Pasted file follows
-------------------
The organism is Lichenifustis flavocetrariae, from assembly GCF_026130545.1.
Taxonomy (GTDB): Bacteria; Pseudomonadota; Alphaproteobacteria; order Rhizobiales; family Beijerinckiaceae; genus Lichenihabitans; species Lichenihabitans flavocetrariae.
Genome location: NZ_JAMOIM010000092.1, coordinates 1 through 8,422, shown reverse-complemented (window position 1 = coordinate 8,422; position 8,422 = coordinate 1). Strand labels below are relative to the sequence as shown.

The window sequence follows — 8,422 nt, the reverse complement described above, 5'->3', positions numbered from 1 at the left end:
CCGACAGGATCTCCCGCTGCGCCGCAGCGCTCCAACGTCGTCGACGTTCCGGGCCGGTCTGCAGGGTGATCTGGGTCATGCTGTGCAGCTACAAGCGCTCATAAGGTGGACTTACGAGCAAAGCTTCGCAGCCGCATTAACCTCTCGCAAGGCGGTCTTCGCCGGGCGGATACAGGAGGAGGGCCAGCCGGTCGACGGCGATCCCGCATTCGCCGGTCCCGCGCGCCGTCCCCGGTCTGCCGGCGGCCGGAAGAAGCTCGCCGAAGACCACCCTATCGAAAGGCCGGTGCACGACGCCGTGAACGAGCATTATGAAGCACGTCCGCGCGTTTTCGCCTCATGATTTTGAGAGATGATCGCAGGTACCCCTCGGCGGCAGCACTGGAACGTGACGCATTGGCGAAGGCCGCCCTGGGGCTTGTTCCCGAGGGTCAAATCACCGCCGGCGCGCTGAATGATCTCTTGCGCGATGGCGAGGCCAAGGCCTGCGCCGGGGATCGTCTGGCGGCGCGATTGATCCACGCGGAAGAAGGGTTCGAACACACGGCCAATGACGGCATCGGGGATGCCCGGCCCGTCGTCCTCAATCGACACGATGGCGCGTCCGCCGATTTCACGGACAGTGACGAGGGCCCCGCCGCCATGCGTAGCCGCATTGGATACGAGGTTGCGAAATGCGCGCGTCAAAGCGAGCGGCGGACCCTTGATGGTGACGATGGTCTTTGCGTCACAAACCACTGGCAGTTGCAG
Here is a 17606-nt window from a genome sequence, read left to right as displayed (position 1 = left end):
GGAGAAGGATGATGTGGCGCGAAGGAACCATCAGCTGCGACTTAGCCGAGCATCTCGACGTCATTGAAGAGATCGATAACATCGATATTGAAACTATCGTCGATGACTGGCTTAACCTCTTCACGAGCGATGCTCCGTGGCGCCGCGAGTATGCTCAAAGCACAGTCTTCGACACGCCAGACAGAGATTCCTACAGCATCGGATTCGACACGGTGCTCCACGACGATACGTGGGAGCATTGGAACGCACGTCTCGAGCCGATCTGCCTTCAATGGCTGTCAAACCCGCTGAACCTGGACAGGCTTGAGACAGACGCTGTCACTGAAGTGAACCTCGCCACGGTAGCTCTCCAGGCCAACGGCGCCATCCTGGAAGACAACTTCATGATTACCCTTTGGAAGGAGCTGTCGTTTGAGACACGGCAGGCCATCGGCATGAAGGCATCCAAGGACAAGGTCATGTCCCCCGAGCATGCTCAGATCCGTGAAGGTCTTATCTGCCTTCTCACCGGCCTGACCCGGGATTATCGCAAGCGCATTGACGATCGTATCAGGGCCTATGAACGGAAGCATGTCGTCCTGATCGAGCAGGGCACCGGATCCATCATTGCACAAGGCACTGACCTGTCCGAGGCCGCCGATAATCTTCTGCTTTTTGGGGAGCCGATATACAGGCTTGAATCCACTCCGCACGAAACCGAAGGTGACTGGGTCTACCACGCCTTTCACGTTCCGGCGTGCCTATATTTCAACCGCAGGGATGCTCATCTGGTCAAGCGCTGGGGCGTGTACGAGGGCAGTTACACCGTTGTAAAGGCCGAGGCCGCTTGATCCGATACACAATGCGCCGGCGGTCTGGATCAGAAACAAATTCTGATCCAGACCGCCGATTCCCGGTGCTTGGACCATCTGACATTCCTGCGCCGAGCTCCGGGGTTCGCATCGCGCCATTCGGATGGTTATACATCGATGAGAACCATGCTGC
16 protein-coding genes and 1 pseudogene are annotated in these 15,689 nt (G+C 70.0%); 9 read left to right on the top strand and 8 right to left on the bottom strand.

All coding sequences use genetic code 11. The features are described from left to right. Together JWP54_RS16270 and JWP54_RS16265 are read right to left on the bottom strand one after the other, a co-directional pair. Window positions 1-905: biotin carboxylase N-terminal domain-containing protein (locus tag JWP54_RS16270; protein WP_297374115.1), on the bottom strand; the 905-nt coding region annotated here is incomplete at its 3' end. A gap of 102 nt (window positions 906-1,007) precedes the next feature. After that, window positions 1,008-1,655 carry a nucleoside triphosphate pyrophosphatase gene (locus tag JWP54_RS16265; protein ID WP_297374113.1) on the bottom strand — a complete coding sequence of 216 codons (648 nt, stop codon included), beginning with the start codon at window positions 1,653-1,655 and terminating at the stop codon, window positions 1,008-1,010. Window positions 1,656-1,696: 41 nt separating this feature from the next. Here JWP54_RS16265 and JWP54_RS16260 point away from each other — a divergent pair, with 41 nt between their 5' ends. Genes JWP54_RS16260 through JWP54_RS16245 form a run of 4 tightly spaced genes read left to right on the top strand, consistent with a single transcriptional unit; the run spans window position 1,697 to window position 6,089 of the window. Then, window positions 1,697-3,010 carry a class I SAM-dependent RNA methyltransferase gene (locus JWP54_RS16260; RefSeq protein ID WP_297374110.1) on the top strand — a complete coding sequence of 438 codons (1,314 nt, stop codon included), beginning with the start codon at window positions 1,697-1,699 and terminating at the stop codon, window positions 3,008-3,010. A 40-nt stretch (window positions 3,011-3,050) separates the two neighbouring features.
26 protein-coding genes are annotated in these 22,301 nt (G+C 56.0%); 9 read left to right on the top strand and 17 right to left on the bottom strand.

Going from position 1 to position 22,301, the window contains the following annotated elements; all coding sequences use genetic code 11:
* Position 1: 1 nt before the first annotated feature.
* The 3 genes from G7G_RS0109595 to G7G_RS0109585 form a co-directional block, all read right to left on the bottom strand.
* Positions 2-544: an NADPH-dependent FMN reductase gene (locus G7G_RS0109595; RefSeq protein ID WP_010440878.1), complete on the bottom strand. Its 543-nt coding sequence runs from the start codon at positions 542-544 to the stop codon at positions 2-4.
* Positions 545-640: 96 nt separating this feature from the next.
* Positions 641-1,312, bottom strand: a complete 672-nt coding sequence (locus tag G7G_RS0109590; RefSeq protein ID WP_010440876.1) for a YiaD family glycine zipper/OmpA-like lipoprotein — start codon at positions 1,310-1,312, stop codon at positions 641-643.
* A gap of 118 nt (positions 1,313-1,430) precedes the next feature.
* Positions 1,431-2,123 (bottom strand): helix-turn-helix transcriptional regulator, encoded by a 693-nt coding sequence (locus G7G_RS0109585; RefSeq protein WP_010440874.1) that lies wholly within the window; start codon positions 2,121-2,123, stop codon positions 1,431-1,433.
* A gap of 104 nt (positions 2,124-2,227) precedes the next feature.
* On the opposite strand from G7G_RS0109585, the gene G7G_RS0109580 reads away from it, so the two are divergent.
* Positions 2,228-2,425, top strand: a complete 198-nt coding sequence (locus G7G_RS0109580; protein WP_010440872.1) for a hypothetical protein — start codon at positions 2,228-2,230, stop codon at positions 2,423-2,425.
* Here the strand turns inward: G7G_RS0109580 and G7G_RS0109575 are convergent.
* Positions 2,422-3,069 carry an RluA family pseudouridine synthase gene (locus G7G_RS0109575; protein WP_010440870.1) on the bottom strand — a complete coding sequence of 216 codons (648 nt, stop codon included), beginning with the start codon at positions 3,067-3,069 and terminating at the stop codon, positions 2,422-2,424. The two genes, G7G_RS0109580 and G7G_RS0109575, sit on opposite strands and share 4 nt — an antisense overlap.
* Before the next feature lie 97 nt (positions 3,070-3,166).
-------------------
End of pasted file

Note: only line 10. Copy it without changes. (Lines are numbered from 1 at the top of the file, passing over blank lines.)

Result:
26 protein-coding genes are annotated in these 22,301 nt (G+C 56.0%); 9 read left to right on the top strand and 17 right to left on the bottom strand.